That is why a start-up, called Hexagram Urban Farming SRL, was founded in Milan in 2017 by a team of professionals coming from different work fields, such as engineering, agronomy, design, marketing, project management and gastronomy with an innovative idea: the Living Farming Tree. This team designed and developed the Living Farming Tree: an automated vertical garden characterized by a stylish biophilic design, which was made in Italy, that can be adapted and customized to any interior. Their system allows medicinal plants and aromatic herbs to grow three times faster and reduces water consumption by 90% thanks to aeroponics, which is the most advanced and sustainable indoor farming technique in the market. Thanks to the combination of IoT technology and indoor farming, their products offer a holistic experience to interact with the natural world. All of this is possible even if a person is hardly a green thumb type of individual.
This article has been written by the students of the Luiss new Msc in Law, Digital Innovation and Sustainability in the context of the class of Law and Policy of Innovation and Sustainability taught by Professor Christian Iaione. The cluster “Life and Human Kind” is composed of the following students: Julie Bernès, Chiara Cirucca, Julianne Heusch, Mothas Anwar Modier, Lorenzo Murgo, Desideria Pezzella and Francesco Trombetta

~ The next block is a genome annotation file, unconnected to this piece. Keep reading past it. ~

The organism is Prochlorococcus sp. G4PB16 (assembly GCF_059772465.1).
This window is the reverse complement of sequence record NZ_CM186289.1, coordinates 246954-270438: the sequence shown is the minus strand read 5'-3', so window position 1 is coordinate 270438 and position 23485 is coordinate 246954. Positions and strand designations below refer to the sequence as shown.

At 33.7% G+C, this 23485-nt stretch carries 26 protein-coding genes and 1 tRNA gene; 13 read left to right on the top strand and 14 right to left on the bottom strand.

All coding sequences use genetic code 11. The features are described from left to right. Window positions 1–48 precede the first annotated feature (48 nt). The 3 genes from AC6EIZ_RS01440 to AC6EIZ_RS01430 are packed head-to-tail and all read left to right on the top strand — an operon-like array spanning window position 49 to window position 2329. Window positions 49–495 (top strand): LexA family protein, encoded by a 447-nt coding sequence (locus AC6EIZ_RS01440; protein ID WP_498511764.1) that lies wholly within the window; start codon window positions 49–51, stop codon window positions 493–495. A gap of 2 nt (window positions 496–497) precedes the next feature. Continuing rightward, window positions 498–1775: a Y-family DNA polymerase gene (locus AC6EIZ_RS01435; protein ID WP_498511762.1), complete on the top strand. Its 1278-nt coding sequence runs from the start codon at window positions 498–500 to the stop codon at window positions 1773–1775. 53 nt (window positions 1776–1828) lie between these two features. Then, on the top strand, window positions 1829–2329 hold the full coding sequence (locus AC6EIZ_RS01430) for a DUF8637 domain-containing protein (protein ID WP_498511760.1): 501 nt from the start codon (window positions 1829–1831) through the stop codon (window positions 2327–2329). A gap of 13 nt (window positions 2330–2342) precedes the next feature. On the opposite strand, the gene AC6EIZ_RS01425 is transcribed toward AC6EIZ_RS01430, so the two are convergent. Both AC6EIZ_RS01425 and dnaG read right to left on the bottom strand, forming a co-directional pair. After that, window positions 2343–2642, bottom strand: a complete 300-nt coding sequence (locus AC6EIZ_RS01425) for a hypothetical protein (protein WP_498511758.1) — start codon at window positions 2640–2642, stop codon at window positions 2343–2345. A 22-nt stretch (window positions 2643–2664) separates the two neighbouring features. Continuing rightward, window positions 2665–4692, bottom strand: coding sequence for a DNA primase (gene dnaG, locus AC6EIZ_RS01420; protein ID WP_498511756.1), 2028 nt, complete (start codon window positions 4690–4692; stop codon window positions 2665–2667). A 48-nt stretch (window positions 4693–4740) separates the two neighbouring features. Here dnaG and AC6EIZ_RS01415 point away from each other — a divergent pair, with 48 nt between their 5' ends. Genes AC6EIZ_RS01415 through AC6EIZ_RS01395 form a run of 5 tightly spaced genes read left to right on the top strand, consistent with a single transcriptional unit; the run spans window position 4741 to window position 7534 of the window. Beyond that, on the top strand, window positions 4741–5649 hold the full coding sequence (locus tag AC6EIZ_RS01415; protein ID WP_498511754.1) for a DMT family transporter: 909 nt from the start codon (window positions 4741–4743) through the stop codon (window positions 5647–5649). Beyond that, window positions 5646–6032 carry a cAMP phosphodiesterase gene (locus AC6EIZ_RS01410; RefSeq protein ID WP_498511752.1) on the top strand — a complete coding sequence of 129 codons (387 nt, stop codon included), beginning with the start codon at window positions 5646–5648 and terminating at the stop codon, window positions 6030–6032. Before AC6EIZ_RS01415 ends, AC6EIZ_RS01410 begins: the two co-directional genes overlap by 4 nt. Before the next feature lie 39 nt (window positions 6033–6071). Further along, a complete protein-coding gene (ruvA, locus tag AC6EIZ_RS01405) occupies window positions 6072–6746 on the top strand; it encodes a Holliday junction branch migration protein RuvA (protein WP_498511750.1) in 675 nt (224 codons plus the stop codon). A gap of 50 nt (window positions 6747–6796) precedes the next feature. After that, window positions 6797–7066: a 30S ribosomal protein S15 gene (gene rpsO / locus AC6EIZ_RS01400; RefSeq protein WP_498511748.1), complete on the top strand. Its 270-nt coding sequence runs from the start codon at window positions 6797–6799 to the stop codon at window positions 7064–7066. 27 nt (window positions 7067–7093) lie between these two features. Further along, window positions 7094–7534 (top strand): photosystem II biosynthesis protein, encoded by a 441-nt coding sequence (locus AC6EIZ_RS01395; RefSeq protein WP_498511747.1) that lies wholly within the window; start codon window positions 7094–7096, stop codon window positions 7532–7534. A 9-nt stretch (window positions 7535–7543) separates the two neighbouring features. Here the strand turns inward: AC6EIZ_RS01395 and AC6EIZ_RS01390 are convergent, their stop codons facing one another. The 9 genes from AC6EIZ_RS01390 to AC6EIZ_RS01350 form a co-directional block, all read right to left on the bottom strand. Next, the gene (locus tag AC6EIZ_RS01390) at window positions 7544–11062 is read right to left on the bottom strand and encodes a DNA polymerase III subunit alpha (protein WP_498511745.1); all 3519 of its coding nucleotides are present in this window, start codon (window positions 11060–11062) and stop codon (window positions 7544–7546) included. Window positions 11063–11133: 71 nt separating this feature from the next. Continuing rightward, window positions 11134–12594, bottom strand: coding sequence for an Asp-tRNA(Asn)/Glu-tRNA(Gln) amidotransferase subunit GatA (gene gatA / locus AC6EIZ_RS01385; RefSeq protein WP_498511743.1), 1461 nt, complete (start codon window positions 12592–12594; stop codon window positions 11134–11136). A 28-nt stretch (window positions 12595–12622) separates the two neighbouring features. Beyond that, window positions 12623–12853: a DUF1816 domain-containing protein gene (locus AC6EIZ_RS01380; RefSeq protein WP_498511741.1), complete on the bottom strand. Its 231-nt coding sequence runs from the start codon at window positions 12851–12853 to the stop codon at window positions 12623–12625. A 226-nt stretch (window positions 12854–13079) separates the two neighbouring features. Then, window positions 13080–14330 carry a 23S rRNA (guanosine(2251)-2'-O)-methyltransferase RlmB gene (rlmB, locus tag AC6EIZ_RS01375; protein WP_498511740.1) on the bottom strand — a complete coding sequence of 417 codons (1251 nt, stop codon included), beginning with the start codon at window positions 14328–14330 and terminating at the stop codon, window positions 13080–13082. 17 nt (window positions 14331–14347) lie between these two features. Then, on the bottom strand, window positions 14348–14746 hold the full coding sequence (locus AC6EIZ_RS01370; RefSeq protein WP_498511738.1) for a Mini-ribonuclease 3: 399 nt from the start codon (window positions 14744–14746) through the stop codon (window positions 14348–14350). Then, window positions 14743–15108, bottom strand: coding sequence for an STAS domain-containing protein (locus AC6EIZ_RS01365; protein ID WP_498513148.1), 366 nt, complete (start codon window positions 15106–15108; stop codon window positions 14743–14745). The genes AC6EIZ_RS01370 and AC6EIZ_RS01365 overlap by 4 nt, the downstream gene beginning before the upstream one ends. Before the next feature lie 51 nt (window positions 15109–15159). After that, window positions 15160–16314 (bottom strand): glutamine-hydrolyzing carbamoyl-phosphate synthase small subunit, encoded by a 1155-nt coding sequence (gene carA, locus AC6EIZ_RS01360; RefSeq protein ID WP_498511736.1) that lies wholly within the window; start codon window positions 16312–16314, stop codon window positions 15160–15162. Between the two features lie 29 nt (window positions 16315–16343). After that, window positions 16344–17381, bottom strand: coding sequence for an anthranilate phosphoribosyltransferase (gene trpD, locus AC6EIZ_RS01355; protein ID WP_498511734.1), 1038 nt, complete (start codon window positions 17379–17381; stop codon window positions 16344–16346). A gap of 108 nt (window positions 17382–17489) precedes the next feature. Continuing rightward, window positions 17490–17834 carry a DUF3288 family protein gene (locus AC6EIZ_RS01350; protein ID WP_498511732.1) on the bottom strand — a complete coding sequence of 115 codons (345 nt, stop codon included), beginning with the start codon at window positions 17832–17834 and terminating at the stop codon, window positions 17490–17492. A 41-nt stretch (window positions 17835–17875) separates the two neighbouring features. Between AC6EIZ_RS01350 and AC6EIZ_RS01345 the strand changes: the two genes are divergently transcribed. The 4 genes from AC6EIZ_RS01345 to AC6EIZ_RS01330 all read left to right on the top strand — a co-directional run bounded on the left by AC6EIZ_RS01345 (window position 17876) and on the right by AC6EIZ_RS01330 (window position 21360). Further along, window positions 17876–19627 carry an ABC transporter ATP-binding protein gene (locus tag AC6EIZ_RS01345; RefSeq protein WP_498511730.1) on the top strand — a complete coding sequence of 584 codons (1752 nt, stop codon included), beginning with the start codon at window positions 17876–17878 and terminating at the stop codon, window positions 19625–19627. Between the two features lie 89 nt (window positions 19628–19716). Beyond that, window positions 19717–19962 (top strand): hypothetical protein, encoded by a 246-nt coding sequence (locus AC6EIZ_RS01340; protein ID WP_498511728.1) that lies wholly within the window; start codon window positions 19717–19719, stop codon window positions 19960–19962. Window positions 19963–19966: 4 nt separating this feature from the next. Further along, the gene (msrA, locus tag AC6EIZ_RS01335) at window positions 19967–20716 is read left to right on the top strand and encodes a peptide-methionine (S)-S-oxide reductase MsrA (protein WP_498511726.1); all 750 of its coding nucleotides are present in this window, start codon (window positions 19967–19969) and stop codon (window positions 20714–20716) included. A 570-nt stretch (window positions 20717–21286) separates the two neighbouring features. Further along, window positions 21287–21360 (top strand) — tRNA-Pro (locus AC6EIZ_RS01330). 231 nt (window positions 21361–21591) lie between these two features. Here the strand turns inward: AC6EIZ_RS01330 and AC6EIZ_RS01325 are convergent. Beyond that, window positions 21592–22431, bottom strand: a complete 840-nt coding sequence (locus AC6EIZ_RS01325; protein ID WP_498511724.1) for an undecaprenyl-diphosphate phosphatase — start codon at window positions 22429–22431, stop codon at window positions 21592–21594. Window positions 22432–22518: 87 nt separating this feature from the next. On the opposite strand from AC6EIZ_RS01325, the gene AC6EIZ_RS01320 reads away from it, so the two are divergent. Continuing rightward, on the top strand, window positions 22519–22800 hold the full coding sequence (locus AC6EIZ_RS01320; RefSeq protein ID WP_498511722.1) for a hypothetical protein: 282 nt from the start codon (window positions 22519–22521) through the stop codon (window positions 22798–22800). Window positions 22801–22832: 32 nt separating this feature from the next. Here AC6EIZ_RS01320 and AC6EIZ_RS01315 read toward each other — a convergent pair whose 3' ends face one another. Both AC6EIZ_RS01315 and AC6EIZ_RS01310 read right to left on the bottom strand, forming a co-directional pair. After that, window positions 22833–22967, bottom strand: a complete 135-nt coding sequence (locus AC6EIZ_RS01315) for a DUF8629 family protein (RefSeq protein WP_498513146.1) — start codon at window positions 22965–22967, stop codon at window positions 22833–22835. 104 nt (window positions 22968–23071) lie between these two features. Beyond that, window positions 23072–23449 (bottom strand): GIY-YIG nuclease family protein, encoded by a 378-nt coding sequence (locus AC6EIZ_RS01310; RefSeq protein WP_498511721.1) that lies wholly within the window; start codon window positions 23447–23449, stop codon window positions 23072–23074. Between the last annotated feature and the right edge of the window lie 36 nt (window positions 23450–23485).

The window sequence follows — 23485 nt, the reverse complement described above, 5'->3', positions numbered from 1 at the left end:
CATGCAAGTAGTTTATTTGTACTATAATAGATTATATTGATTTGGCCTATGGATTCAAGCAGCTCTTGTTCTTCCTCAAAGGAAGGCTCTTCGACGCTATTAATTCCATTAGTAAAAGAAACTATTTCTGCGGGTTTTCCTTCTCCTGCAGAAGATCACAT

Truth is, no one could have ever imagined living in such an unamenable historical moment. And yet, in this unprecedented historical moment, our crusade for normalcy must be akin to something outstanding. As the global pervasiveness of the Coronavirus pandemic continues to ravage economies across the world, one popular perception that has sustained is that the virus doesn’t discriminate. As rich and poor are equally vulnerable to this contagion, within urban landscapes core and periphery stand the equation as well. Hence, an egalitarian perspective would most probably denote it as a double-edged sword as well as a mixed blessing. In like manner, I admit having particularly noticed this oddness in my own city landscape, Rome.
A swift gaze at the current state of affairs helped me to formulate this research’s heuristics: we will try to infer whether there is a presumed homogeneity in destinies or otherwise a broadening gap between rich core neighborhoods and poorer and less-equipped peripheries in the city of Rome; data retrieval will be almost entirely satisfied by the national statistics released on a daily basis.